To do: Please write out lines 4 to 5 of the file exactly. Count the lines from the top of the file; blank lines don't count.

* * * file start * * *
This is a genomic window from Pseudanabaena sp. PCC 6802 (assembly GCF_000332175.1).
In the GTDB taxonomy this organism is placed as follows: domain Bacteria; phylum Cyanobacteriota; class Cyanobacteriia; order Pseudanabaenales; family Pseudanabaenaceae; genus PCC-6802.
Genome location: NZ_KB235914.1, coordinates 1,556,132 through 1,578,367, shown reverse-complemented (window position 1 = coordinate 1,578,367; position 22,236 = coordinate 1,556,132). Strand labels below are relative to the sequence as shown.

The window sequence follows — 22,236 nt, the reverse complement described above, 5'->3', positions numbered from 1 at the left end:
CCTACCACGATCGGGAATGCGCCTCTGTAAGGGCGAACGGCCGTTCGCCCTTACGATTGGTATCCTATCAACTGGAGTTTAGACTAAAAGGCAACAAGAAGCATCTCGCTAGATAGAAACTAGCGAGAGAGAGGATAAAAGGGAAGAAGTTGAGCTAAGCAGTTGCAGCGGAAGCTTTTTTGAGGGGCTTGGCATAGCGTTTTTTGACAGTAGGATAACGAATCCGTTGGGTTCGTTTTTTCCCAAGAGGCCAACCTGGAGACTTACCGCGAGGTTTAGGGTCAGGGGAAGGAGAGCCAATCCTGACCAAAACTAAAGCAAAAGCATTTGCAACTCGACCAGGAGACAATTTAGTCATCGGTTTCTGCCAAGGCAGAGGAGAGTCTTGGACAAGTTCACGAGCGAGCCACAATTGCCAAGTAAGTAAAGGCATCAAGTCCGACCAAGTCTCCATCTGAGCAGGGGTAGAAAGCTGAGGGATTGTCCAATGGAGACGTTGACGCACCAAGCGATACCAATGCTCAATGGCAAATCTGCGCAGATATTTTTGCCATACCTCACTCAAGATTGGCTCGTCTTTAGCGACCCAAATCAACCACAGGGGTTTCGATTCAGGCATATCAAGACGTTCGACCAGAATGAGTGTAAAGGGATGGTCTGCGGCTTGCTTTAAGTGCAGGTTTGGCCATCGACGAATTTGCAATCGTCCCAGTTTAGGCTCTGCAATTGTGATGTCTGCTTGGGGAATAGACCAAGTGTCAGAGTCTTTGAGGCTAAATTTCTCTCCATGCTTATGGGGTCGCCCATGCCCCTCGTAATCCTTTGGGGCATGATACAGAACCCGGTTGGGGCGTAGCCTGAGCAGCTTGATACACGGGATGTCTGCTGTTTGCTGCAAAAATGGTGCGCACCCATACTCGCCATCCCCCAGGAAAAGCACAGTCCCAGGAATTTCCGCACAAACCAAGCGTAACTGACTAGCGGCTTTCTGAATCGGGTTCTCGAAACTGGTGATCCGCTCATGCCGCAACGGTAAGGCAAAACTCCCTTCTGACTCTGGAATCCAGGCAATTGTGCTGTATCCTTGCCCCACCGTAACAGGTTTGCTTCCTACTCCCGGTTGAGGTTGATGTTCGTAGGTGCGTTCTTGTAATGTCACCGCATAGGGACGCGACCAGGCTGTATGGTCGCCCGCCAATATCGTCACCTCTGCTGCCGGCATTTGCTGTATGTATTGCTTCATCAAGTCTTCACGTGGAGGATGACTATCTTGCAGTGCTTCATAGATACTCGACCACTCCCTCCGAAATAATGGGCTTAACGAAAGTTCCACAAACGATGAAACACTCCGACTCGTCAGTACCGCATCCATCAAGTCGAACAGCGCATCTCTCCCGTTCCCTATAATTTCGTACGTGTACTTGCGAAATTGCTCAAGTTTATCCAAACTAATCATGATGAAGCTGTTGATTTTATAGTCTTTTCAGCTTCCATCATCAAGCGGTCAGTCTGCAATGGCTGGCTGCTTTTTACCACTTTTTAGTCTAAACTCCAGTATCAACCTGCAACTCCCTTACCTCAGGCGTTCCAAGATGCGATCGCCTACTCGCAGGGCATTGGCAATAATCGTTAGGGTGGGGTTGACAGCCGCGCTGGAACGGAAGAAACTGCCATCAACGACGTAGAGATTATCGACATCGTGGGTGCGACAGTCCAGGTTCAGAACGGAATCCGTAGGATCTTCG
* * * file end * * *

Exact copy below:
The window sequence follows — 22,236 nt, the reverse complement described above, 5'->3', positions numbered from 1 at the left end:
CCTACCACGATCGGGAATGCGCCTCTGTAAGGGCGAACGGCCGTTCGCCCTTACGATTGGTATCCTATCAACTGGAGTTTAGACTAAAAGGCAACAAGAAGCATCTCGCTAGATAGAAACTAGCGAGAGAGAGGATAAAAGGGAAGAAGTTGAGCTAAGCAGTTGCAGCGGAAGCTTTTTTGAGGGGCTTGGCATAGCGTTTTTTGACAGTAGGATAACGAATCCGTTGGGTTCGTTTTTTCCCAAGAGGCCAACCTGGAGACTTACCGCGAGGTTTAGGGTCAGGGGAAGGAGAGCCAATCCTGACCAAAACTAAAGCAAAAGCATTTGCAACTCGACCAGGAGACAATTTAGTCATCGGTTTCTGCCAAGGCAGAGGAGAGTCTTGGACAAGTTCACGAGCGAGCCACAATTGCCAAGTAAGTAAAGGCATCAAGTCCGACCAAGTCTCCATCTGAGCAGGGGTAGAAAGCTGAGGGATTGTCCAATGGAGACGTTGACGCACCAAGCGATACCAATGCTCAATGGCAAATCTGCGCAGATATTTTTGCCATACCTCACTCAAGATTGGCTCGTCTTTAGCGACCCAAATCAACCACAGGGGTTTCGATTCAGGCATATCAAGACGTTCGACCAGAATGAGTGTAAAGGGATGGTCTGCGGCTTGCTTTAAGTGCAGGTTTGGCCATCGACGAATTTGCAATCGTCCCAGTTTAGGCTCTGCAATTGTGATGTCTGCTTGGGGAATAGACCAAGTGTCAGAGTCTTTGAGGCTAAATTTCTCTCCATGCTTATGGGGTCGCCCATGCCCCTCGTAATCCTTTGGGGCATGATACAGAACCCGGTTGGGGCGTAGCCTGAGCAGCTTGATACACGGGATGTCTGCTGTTTGCTGCAAAAATGGTGCGCACCCATACTCGCCATCCCCCAGGAAAAGCACAGTCCCAGGAATTTCCGCACAAACCAAGCGTAACTGACTAGCGGCTTTCTGAATCGGGTTCTCGAAACTGGTGATCCGCTCATGCCGCAACGGTAAGGCAAAACTCCCTTCTGACTCTGGAATCCAGGCAATTGTGCTGTATCCTTGCCCCACCGTAACAGGTTTGCTTCCTACTCCCGGTTGAGGTTGATGTTCGTAGGTGCGTTCTTGTAATGTCACCGCATAGGGACGCGACCAGGCTGTATGGTCGCCCGCCAATATCGTCACCTCTGCTGCCGGCATTTGCTGTATGTATTGCTTCATCAAGTCTTCACGTGGAGGATGACTATCTTGCAGTGCTTCATAGATACTCGACCACTCCCTCCGAAATAATGGGCTTAACGAAAGTTCCACAAACGATGAAACACTCCGACTCGTCAGTACCGCATCCATCAAGTCGAACAGCGCATCTCTCCCGTTCCCTATAATTTCGTACGTGTACTTGCGAAATTGCTCAAGTTTATCCAAACTAATCATGATGAAGCTGTTGATTTTATAGTCTTTTCAGCTTCCATCATCAAGCGGTCAGTCTGCAATGGCTGGCTGCTTTTTACCACTTTTTAGTCTAAACTCCAGTATCAACCTGCAACTCCCTTACCTCAGGCGTTCCAAGATGCGATCGCCTACTCGCAGGGCATTGGCAATAATCGTTAGGGTGGGGTTGACAGCCGCGCTGGAACGGAAGAAACTGCCATCAACGACGTAGAGATTATCGACATCGTGGGTGCGACAGTCCAGGTTCAGAACGGAATCCGTAGGATCTTCG